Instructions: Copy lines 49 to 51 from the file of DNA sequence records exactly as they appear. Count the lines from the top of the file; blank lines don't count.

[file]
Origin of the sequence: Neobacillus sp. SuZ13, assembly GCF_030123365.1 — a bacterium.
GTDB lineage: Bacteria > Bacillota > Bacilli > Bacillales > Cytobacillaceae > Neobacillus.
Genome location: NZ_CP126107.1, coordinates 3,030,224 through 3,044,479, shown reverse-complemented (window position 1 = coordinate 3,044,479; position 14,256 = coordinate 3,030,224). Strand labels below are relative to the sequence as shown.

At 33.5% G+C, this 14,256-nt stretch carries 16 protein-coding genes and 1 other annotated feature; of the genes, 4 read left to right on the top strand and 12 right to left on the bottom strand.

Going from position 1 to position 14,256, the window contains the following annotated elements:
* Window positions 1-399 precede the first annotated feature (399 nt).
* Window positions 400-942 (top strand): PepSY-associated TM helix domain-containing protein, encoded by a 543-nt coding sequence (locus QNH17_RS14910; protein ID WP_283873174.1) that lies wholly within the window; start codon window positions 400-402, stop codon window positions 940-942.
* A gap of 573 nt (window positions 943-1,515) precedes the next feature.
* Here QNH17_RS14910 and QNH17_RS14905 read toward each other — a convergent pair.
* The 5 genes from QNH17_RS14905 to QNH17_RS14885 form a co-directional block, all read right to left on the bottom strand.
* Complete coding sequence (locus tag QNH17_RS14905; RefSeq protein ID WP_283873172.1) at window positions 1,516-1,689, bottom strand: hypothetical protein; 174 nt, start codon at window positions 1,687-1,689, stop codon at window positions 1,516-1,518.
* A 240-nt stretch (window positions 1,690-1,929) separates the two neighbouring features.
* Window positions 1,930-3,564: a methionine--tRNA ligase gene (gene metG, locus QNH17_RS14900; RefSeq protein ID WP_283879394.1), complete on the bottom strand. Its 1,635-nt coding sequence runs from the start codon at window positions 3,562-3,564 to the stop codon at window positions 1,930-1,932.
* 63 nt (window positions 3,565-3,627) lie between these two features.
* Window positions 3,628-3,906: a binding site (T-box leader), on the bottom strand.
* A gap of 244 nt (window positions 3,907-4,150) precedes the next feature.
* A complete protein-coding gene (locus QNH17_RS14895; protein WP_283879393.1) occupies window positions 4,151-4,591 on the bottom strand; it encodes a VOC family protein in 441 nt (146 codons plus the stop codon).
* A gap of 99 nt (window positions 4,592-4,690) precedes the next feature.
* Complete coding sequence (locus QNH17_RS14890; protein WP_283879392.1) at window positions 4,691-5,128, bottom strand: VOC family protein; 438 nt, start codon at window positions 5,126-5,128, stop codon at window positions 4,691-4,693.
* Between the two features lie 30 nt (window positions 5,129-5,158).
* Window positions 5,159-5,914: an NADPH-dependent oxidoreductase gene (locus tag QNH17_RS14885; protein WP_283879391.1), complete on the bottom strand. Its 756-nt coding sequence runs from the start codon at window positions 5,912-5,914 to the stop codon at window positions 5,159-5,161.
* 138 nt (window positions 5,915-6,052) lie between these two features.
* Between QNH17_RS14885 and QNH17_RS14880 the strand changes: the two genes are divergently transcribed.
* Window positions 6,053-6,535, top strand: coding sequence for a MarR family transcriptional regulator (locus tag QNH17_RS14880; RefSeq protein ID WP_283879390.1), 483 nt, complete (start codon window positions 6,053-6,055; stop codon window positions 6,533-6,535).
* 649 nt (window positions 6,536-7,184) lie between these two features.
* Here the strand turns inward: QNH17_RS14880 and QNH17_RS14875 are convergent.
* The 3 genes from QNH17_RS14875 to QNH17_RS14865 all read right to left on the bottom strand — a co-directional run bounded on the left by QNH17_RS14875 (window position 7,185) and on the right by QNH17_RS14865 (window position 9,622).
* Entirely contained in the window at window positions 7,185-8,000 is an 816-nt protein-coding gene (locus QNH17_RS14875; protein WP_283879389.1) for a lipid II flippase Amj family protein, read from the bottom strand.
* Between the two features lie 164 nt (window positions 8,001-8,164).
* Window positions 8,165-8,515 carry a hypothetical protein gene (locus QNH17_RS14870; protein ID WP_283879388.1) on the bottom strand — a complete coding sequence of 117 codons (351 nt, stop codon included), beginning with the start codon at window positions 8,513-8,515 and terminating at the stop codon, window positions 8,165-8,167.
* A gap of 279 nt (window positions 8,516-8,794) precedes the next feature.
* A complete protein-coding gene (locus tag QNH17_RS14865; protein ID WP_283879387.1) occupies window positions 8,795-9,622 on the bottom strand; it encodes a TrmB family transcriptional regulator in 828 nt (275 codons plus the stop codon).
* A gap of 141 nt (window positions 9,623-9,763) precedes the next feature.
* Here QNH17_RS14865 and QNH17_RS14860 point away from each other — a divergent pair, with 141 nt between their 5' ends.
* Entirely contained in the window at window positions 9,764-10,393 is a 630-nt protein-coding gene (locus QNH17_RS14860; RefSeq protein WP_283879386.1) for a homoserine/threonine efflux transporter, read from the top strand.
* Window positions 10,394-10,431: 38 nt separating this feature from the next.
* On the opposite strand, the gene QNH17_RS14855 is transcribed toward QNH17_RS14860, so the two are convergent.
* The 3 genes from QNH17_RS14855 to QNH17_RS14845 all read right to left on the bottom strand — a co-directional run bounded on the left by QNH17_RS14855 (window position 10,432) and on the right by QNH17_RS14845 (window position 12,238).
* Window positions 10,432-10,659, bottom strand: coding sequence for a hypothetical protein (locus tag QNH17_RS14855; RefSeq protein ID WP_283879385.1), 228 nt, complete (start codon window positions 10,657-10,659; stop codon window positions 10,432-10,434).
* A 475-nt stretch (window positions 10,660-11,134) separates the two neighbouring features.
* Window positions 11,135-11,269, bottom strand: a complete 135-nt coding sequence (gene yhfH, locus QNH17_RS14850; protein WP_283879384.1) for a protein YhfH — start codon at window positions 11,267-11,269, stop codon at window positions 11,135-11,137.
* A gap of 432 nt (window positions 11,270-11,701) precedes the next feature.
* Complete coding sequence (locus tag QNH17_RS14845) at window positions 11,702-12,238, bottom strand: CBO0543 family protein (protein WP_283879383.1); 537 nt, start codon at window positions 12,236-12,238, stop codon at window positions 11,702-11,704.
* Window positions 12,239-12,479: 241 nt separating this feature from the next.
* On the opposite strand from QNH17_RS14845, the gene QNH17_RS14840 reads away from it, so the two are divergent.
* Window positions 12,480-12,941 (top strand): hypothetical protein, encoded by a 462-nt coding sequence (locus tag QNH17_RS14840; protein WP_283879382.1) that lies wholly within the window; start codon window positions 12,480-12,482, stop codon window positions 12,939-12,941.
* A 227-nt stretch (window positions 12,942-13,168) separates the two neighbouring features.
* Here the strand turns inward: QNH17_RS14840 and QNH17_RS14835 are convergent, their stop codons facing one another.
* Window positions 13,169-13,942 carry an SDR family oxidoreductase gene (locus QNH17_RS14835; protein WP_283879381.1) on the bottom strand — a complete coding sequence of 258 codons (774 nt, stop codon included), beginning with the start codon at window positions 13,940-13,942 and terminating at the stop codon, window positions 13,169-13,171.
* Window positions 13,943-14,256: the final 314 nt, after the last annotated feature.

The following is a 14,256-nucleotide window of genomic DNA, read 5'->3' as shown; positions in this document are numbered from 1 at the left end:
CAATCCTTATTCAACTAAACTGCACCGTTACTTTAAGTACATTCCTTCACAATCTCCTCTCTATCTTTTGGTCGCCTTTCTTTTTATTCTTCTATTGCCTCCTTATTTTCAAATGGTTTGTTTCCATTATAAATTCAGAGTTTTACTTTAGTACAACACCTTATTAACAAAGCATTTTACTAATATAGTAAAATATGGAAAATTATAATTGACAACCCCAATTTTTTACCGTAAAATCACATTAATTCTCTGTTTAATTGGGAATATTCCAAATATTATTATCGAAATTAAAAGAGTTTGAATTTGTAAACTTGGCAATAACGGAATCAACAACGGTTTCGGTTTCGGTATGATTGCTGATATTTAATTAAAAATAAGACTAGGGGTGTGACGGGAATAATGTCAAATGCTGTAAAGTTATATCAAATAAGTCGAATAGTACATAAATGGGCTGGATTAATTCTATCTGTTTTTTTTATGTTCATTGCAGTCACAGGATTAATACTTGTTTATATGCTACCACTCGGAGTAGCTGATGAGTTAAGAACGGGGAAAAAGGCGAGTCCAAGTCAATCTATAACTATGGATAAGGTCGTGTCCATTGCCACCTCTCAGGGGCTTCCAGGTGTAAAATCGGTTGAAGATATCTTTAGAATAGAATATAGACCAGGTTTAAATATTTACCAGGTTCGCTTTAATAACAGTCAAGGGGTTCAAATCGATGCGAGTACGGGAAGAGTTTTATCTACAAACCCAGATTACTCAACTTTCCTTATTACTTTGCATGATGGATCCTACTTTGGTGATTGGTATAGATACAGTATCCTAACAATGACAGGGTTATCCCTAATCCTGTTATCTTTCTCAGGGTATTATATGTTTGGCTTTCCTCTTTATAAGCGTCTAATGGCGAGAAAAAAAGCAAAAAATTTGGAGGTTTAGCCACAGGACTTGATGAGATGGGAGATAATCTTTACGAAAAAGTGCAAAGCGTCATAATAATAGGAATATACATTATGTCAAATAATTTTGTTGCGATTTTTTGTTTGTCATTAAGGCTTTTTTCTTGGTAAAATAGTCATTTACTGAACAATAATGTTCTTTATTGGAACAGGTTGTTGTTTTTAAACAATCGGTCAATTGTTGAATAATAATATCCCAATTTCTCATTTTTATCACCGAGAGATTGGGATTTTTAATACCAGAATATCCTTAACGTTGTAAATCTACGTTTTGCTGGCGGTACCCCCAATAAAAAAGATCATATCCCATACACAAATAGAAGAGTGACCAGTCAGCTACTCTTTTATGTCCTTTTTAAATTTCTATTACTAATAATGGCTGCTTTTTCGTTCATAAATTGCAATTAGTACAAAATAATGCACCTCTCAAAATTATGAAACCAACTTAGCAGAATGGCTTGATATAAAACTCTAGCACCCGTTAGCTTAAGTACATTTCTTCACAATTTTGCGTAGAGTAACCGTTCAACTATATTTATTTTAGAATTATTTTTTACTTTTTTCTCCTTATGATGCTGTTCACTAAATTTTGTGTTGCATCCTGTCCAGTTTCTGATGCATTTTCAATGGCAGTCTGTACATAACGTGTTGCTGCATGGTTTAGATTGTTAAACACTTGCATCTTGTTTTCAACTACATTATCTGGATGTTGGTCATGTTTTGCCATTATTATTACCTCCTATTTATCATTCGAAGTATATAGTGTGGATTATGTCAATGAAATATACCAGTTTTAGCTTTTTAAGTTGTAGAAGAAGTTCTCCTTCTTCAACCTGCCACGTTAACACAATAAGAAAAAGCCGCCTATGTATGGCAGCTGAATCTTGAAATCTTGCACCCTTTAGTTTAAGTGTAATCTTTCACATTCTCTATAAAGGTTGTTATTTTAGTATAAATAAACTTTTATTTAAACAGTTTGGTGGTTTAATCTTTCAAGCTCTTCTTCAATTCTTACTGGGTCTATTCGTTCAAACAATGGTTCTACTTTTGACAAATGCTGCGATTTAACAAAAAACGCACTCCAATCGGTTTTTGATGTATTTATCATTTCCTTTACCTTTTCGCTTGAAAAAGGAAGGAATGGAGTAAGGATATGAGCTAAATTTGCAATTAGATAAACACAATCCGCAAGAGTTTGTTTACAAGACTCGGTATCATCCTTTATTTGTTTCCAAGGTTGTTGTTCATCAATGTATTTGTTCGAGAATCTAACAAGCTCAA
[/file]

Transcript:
* Window positions 13,169-13,942 carry an SDR family oxidoreductase gene (locus QNH17_RS14835; protein WP_283879381.1) on the bottom strand — a complete coding sequence of 258 codons (774 nt, stop codon included), beginning with the start codon at window positions 13,940-13,942 and terminating at the stop codon, window positions 13,169-13,171.
* Window positions 13,943-14,256: the final 314 nt, after the last annotated feature.

The following is a 14,256-nucleotide window of genomic DNA, read 5'->3' as shown; positions in this document are numbered from 1 at the left end: